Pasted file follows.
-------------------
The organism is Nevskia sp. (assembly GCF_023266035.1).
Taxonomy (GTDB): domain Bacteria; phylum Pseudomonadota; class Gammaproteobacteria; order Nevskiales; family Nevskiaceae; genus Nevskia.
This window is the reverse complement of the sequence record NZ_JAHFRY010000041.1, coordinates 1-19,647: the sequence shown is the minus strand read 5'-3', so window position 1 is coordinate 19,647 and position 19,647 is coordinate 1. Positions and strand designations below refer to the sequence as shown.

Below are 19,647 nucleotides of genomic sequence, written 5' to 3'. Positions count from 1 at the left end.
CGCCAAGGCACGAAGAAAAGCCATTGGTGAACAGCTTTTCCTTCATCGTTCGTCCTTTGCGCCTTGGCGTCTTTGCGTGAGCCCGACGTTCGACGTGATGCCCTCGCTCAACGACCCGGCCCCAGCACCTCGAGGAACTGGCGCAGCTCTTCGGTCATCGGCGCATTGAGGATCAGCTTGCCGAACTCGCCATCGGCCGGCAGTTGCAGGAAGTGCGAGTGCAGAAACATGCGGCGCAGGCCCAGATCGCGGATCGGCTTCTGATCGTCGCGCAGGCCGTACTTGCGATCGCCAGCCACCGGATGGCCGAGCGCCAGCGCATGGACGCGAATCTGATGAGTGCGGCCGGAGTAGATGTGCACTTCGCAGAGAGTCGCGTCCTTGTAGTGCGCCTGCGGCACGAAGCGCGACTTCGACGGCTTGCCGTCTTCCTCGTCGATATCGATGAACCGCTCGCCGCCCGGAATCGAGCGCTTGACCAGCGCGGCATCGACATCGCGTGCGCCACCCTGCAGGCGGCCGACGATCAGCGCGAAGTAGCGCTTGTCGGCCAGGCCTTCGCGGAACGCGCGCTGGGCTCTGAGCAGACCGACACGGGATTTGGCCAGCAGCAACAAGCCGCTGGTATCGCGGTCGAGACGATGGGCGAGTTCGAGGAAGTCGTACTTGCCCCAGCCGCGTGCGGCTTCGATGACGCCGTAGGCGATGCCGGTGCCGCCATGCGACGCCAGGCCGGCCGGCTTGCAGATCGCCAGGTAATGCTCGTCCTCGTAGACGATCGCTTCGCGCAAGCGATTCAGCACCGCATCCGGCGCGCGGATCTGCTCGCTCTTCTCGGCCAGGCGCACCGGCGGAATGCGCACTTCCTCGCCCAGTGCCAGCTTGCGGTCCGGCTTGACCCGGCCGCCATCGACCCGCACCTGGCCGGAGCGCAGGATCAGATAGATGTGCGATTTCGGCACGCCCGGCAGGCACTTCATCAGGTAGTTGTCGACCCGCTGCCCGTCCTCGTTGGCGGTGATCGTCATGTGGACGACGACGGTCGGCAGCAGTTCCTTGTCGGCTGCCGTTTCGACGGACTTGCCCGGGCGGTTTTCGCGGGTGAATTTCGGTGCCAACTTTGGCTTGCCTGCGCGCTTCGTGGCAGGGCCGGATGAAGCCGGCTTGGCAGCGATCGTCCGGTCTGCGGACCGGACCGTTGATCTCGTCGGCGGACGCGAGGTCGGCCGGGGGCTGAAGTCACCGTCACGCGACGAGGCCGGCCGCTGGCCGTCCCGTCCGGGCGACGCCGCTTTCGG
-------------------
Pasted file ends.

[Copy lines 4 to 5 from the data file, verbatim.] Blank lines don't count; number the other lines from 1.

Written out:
Below are 19,647 nucleotides of genomic sequence, written 5' to 3'. Positions count from 1 at the left end.
CGCCAAGGCACGAAGAAAAGCCATTGGTGAACAGCTTTTCCTTCATCGTTCGTCCTTTGCGCCTTGGCGTCTTTGCGTGAGCCCGACGTTCGACGTGATGCCCTCGCTCAACGACCCGGCCCCAGCACCTCGAGGAACTGGCGCAGCTCTTCGGTCATCGGCGCATTGAGGATCAGCTTGCCGAACTCGCCATCGGCCGGCAGTTGCAGGAAGTGCGAGTGCAGAAACATGCGGCGCAGGCCCAGATCGCGGATCGGCTTCTGATCGTCGCGCAGGCCGTACTTGCGATCGCCAGCCACCGGATGGCCGAGCGCCAGCGCATGGACGCGAATCTGATGAGTGCGGCCGGAGTAGATGTGCACTTCGCAGAGAGTCGCGTCCTTGTAGTGCGCCTGCGGCACGAAGCGCGACTTCGACGGCTTGCCGTCTTCCTCGTCGATATCGATGAACCGCTCGCCGCCCGGAATCGAGCGCTTGACCAGCGCGGCATCGACATCGCGTGCGCCACCCTGCAGGCGGCCGACGATCAGCGCGAAGTAGCGCTTGTCGGCCAGGCCTTCGCGGAACGCGCGCTGGGCTCTGAGCAGACCGACACGGGATTTGGCCAGCAGCAACAAGCCGCTGGTATCGCGGTCGAGACGATGGGCGAGTTCGAGGAAGTCGTACTTGCCCCAGCCGCGTGCGGCTTCGATGACGCCGTAGGCGATGCCGGTGCCGCCATGCGACGCCAGGCCGGCCGGCTTGCAGATCGCCAGGTAATGCTCGTCCTCGTAGACGATCGCTTCGCGCAAGCGATTCAGCACCGCATCCGGCGCGCGGATCTGCTCGCTCTTCTCGGCCAGGCGCACCGGCGGAATGCGCACTTCCTCGCCCAGTGCCAGCTTGCGGTCCGGCTTGACCCGGCCGCCATCGACCCGCACCTGGCCGGAGCGCAGGATCAGATAGATGTGCGATTTCGGCACGCCCGGCAGGCACTTCATCAGGTAGTTGTCGACCCGCTGCCCGTCCTCGTTGGCGGTGATCGTCATGTGGACGACGACGGTCGGCAGCAGTTCCTTGTCGGCTGCCGTTTCGACGGACTTGCCCGGGCGGTTTTCGCGGGTGAATTTCGGTGCCAACTTTGGCTTGCCTGCGCGCTTCGTGGCAGGGCCGGATGAAGCCGGCTTGGCAGCGATCGTCCGGTCTGCGGACCGGACCGTTGATCTCGTCGGCGGACGCGAGGTCGGCCGGGGGCTGAAGTCACCGTCACGCGACGAGGCCGGCCGCTGGCCGTCCCGTCCGGGCGACGCCGCTTTCGG